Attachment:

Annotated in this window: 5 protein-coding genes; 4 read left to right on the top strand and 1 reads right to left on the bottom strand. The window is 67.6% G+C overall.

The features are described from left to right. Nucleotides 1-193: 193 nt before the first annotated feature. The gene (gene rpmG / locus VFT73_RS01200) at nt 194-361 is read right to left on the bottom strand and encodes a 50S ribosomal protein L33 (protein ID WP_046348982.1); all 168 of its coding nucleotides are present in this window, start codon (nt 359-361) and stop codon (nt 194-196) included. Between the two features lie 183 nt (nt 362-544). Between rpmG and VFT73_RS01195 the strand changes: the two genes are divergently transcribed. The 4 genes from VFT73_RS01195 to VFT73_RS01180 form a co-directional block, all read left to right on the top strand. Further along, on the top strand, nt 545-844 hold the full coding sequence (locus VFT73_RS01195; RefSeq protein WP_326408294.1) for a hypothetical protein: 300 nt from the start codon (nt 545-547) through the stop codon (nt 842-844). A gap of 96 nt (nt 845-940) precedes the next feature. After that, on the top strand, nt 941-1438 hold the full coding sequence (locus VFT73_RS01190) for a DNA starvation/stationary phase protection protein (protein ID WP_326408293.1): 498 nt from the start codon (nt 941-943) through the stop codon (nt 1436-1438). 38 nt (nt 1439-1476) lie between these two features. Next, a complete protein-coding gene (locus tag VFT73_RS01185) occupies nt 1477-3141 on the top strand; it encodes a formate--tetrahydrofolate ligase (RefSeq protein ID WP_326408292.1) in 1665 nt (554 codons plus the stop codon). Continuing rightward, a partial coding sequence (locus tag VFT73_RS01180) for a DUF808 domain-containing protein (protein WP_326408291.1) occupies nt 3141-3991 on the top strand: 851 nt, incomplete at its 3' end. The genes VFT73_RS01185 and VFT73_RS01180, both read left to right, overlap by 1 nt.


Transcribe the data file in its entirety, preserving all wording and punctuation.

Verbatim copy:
Annotated in this window: 5 protein-coding genes; 4 read left to right on the top strand and 1 reads right to left on the bottom strand. The window is 67.6% G+C overall.

The features are described from left to right. Nucleotides 1-193: 193 nt before the first annotated feature. The gene (gene rpmG / locus VFT73_RS01200) at nt 194-361 is read right to left on the bottom strand and encodes a 50S ribosomal protein L33 (protein ID WP_046348982.1); all 168 of its coding nucleotides are present in this window, start codon (nt 359-361) and stop codon (nt 194-196) included. Between the two features lie 183 nt (nt 362-544). Between rpmG and VFT73_RS01195 the strand changes: the two genes are divergently transcribed. The 4 genes from VFT73_RS01195 to VFT73_RS01180 form a co-directional block, all read left to right on the top strand. Further along, on the top strand, nt 545-844 hold the full coding sequence (locus VFT73_RS01195; RefSeq protein WP_326408294.1) for a hypothetical protein: 300 nt from the start codon (nt 545-547) through the stop codon (nt 842-844). A gap of 96 nt (nt 845-940) precedes the next feature. After that, on the top strand, nt 941-1438 hold the full coding sequence (locus VFT73_RS01190) for a DNA starvation/stationary phase protection protein (protein ID WP_326408293.1): 498 nt from the start codon (nt 941-943) through the stop codon (nt 1436-1438). 38 nt (nt 1439-1476) lie between these two features. Next, a complete protein-coding gene (locus tag VFT73_RS01185) occupies nt 1477-3141 on the top strand; it encodes a formate--tetrahydrofolate ligase (RefSeq protein ID WP_326408292.1) in 1665 nt (554 codons plus the stop codon). Continuing rightward, a partial coding sequence (locus tag VFT73_RS01180) for a DUF808 domain-containing protein (protein WP_326408291.1) occupies nt 3141-3991 on the top strand: 851 nt, incomplete at its 3' end. The genes VFT73_RS01185 and VFT73_RS01180, both read left to right, overlap by 1 nt.